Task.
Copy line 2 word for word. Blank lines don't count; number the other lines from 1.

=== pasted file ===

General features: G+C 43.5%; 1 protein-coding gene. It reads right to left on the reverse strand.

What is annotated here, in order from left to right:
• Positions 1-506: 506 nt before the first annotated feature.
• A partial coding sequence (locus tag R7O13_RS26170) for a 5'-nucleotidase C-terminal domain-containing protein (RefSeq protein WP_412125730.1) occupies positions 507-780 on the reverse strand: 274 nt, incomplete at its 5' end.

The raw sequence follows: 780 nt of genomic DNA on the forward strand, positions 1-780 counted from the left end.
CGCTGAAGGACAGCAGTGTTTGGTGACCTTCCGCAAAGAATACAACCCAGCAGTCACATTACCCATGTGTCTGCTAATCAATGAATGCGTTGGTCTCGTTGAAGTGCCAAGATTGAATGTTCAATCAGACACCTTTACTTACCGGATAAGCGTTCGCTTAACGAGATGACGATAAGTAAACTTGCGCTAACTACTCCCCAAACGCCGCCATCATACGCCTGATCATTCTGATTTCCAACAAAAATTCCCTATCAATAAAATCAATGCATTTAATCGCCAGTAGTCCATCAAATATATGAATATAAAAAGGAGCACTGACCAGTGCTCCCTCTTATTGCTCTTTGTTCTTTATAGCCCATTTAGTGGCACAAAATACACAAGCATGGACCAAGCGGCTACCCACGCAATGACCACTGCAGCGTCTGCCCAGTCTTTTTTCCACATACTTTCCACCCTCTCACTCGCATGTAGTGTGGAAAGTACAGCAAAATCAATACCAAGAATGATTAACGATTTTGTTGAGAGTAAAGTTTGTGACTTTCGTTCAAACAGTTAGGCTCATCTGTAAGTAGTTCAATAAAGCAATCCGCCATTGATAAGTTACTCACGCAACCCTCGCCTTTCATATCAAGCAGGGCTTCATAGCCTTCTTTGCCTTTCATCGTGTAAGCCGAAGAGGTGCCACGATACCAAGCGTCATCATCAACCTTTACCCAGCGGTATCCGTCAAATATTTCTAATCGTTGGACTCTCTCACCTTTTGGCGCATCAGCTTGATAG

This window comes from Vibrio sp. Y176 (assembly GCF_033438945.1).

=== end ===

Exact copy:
What is annotated here, in order from left to right: